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How do I know if I need to hire a new attorney?

Savannah, GA |
Filed under: Professional ethics

I hired an attorney based on a really good consultation and professional references. However, after having had him on my husbands case for several months, everything that he spoke of in our consultation has gone out of the window. I have not paid him in full yet and have informed him that I do not intend to complete the payments unless he gives me a written statement of what I can expect from him and what he expects of me as well. He has veered away from everything that he said he would do, and try to do, for us. He does not respond to emails or phone calls in a timely manner or have professional conversation as he did when I first hired him. What can I do to get him to work? What are my rights in an attorney-client relationship? Any references for reading up on this type of problem?

Attorney Answers 3


  1. What you owe or do no owe is determined by your written fee agreement which I have not read. You do have a right to change lawyers and possibly should. Good lawyers respond to emails and calls in a reasonable time. I usually aim for the same day, but a couple days can be reasonable. Beyond that is inappropriate and the lawyer is being unprofessional. Client communication is essential. Again, most of your rights are in your fee agreement.

    If you find this answer helpful, please mark it here on AVVO as helpful. In answering you, I am attempting to communicate general legal information and am not representing you (and am not your lawyer unless you sign a retainer agreement). Any information in this communication is for discussion purposes only, and is not offered as legal advice. There is no right to rely on the information contained in this communication and no attorney-client relationship is formed. Nothing in my answer should be considered as tax-advice. To ensure compliance with IRS Circular 230, any U.S. federal tax advice provided in this communication is not intended or written to be used, and it cannot be used by the recipient or any other taxpayer (i) for the purpose of avoiding tax penalties that may be imposed on the recipient or any other taxpayer, or (ii) in promoting, marketing or recommending to another party a partnership or other entity, investment plan, arrangement or other transaction addressed herein. Note that I am only licensed in Georgia and thus cannot practice in other states. I am also required to advise you, if your question concerns bankruptcy, that the U.S. Congress has designated Ashman Law Office as a debt relief agency that can help people file bankruptcy. State bar rules require that I disclose my name/contact information in any communication (Glen Ashman)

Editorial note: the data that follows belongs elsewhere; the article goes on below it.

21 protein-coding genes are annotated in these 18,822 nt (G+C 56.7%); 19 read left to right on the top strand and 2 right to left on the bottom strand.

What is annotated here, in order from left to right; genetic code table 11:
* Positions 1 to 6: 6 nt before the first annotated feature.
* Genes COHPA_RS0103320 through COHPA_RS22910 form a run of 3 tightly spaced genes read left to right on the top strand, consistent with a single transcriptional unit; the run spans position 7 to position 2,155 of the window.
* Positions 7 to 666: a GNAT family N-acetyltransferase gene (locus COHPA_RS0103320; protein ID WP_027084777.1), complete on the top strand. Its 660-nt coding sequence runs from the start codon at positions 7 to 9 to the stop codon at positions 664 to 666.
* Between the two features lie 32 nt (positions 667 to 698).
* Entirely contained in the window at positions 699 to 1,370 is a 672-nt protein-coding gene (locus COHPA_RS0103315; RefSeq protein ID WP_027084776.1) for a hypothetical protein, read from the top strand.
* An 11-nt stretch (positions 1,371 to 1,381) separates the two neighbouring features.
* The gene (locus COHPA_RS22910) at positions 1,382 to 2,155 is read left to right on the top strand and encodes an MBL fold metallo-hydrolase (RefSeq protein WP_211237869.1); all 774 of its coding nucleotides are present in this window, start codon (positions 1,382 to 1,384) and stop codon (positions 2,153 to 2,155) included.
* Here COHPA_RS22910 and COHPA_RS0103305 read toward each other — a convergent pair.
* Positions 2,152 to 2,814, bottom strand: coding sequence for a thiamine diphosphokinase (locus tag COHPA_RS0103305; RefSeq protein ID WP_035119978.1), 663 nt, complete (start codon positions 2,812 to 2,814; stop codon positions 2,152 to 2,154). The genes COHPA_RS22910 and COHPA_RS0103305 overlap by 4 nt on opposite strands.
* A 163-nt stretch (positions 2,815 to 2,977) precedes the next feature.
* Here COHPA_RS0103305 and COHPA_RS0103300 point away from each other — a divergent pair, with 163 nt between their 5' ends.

2. Part of the problem may be it is your husband's case and the atty has no privilege with you. He may not realize this is not obvious to you.

    It could also be that the other side's strategy has changed his intended approach. It happens.

    Have your husband call and make an appointment. Ask for contemporaneous copies of ever everything that is produced or rec'd in the case.

    If you ask for a "lesson plan" as you describe, you will just insult him. You will do the attorney-client relationship no good treating your attorney like a remedial ed student.

    Human conversation, polite conversation is the cure for this malady.


  3. While you hired the lawyer, he still has attorney/client privilege with your husband. Therefore he can only share so much with you. If you and your husband are unhappy with the representation, review your fee agreement and determine what your rights are under it. Then you can choose to terminate the relationship and move on to a new lawyer.

    If he is showing you that he is not going to be responsive, and he is not responsive to your husband, that is unlikely to change. Some lawyers, unfortunately, are very bad at being communicative.

    I am licensed in Pennsylvania. Members of my firm are licensed in various states, including Pennsylvania, New Jersey and New York. We handle cases involving personal injury (car accidents slip and falls, etc.,) medical malpractice, nursing home abuse, workers' compensation, social security disability and legal malpractice. Nothing I write on Avvo is legal advice, but instead contains general educational information. Please do not act or refrain from acting based upon what you read in anything I write on Avvo without retaining your own lawyer in your state. Also please remember that this post does not form an attorney/client relationship between you and me. If you have specific legal questions, you should contact an attorney in your state for assistance.

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